Fancy Lala - with a name like that, I had to at least check it out - was the second series I'd already seen the beginning of, and it was a promising beginning, the focus switching from a girl standing in a stream watching two dinosaurs tower over her village in what is obviously the Long Ago, to her modern-day counterpart who likes to draw, wants to be a manga artist and picks up two stuffed dinosaurs from a toy shop - or rather, they cling to her bag and won't let go - animated with rich detail, especially her room (which is of course full of toys and fuzzy or frilly things) and the little penthouse garden. One comment about these two new magical-girl series, that sets them off against the older ones I know: the dads are extremely emancipated, as indeed are all family members. One girl's mother has a job, so that her father frequently has to cook, and the cleaning tasks are evenly divided between the members of the family; the other has no mother, but the family hasn't collapsed into a shambles for lack of one. All four of the shows I saw featured warm and loving families and, of course, a profusion of heart-shaped accessories. This applies especially to Fancy Lala, where everything is drawn in rich, sumptuous detail. Not only that, but as she wants to become a manga artist, her own daydreams are animated in the scratchy style one could imagine she would illustrate her own diary with. Unfortunately, her talents are bent off into a disappointing direction; she also likes to draw clothes, and the two horribly pastel-cute dinosaurs - comic note in a series that is not in itself a comedy - know a little magic, enough to magically create the clothes she draws, age her a few years and transform themselves into suitable accessories. Yes, our budding animation talent with her mystical dinosaur connection goes the way of the fashion world; she dresses up (another comic note: the transformation is a do-it-yourself affair, so first she draws the clothes, then she grows, then she has to find a quiet spot to change; imagine the Gatch team having to suit up like that, they'd be mobbed by fans in their vulnerable moment before they came anywhere near the enemy) and goes to hang around in Shinjuku; and before you can say "deus ex machina" the boss of a model agency, desperate to find a replacement for the supermodel who came out in a rash, whizzes her off to a studio, combs her hair (which still remains as messy and wispy, but as many "pretty" anime girls look like bad hair days to me, I assume that in the world of anime, wispy equals cute) and discovers in her a "natural" talent for supermodelling, i.e., this girl makes it big without even having to try. It's this kind of a plot twist that can turn me off a series completely.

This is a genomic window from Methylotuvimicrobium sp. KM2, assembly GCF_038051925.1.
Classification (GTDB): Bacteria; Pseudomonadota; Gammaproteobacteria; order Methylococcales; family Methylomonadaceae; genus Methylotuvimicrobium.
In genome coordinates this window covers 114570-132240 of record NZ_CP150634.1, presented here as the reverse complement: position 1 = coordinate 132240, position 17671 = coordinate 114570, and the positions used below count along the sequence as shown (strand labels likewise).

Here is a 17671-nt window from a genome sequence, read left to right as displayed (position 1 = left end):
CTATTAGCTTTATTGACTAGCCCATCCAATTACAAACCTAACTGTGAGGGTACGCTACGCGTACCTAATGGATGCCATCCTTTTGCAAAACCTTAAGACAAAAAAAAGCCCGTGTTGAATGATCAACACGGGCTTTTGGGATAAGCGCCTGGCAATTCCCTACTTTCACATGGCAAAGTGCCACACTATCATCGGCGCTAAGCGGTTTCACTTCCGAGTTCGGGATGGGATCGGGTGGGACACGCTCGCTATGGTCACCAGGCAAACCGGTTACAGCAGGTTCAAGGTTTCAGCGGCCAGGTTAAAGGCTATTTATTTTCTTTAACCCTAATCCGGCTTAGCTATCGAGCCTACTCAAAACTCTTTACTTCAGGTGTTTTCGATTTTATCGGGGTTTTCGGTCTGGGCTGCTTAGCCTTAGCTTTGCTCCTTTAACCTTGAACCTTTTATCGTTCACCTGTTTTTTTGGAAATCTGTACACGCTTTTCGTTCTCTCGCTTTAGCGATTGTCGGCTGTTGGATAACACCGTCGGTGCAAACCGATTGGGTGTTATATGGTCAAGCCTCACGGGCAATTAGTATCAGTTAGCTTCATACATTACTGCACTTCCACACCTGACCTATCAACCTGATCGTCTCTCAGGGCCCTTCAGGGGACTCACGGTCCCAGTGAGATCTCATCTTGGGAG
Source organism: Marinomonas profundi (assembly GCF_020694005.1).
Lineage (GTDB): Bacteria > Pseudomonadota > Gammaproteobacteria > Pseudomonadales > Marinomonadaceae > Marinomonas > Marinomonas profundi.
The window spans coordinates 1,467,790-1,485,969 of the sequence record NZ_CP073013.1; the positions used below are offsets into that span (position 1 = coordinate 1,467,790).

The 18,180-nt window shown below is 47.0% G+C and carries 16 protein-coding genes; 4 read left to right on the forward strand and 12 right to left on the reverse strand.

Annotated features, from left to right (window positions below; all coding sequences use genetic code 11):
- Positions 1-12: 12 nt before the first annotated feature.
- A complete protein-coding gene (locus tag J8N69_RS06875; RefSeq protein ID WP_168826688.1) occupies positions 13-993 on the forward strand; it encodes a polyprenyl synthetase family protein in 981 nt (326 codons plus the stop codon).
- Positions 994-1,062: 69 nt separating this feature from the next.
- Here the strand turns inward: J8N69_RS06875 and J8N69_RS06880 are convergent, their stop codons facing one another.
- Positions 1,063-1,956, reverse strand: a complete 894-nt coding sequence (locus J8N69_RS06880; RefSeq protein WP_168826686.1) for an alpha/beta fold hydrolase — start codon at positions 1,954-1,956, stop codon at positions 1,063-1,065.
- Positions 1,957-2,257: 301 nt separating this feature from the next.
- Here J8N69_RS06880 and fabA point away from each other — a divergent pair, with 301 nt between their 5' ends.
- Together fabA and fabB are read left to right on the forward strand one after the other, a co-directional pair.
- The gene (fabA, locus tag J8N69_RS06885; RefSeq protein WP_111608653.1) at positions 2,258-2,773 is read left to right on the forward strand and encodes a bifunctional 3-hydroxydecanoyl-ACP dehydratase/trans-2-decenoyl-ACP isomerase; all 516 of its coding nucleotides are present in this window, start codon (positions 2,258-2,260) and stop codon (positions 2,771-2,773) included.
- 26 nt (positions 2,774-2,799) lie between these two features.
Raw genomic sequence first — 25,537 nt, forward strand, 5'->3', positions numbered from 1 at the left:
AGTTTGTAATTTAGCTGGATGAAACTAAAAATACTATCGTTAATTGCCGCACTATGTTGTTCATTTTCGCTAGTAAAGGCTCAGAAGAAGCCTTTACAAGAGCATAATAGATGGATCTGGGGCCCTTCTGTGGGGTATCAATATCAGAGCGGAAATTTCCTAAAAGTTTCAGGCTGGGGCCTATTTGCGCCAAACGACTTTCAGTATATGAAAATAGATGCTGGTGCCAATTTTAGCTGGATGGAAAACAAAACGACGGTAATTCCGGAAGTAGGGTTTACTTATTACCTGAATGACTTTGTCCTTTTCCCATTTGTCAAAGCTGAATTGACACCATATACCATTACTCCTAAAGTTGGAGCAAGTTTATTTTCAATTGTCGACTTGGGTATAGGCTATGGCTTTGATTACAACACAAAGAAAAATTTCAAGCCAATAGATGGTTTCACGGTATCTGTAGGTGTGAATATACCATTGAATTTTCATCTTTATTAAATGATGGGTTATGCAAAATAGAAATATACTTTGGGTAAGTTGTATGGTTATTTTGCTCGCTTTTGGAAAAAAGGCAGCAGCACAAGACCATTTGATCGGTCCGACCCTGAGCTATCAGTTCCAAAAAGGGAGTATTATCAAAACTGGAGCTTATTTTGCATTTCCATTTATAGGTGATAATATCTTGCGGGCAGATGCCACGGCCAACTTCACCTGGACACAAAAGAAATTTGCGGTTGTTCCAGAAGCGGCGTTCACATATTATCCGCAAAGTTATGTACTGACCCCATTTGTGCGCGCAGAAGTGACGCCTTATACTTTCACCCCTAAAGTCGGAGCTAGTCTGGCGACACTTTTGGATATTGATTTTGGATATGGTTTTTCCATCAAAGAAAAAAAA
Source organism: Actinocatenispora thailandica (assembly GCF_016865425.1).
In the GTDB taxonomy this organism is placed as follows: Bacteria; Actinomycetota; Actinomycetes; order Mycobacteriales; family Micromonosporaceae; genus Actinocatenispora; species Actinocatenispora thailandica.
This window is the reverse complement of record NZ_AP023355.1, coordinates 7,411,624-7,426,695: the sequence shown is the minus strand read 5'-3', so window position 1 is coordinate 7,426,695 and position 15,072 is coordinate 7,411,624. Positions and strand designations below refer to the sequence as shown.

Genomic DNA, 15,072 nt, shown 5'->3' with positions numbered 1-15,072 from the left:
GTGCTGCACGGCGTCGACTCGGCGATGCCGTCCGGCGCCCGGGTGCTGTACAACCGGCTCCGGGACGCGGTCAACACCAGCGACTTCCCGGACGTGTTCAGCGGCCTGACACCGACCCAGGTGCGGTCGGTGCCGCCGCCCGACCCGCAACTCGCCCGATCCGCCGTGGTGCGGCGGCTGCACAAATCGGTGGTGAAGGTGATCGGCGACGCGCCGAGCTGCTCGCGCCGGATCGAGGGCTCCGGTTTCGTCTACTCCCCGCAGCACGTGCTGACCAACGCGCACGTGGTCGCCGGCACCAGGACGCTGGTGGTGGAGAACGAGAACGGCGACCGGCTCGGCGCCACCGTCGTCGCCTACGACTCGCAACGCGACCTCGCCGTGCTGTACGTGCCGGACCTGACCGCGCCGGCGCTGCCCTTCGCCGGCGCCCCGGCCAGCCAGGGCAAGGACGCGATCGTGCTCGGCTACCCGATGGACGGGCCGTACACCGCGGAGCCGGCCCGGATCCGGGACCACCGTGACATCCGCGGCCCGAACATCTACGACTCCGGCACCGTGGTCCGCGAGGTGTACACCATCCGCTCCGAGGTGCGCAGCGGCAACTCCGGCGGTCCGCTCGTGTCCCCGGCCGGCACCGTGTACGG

Magical Emi is a bit of a relief in that this growbabe is more original - in the evening, she's the "pretty assistant" in a magician's troupe, never mind that she spices up the show a bit with real magic - but of course her agent wants her to be an idol singer (sigh)... Creamy Mami, the mother of all magical girls, was a total disappointment. This girl rolls as easily into the world of idol singing as Fancy Lala (who makes up these names, anyway?) into the modelling world, displacing another, older and more professional singer who of course gets the role of jealous, arrogant bitch, but who actually worked to get where she is, see? This while Creamy Mami - whose real name is Yuu, I believe - doesn't even want to sing, but does it for the sake of a boy she likes who tells her how much he loves to hear Creamy Mami sing; that and the boss of the record company gets dollar signs in his eyes at the record sales he makes with this new artist, so he keeps promising her that if she'll sing just one more song, it'll be the last one. Oh, what is cuter than a successful girl who doesn't realize her own success? This is the first time I watched Creamy Clueless and believe me, it will be the last.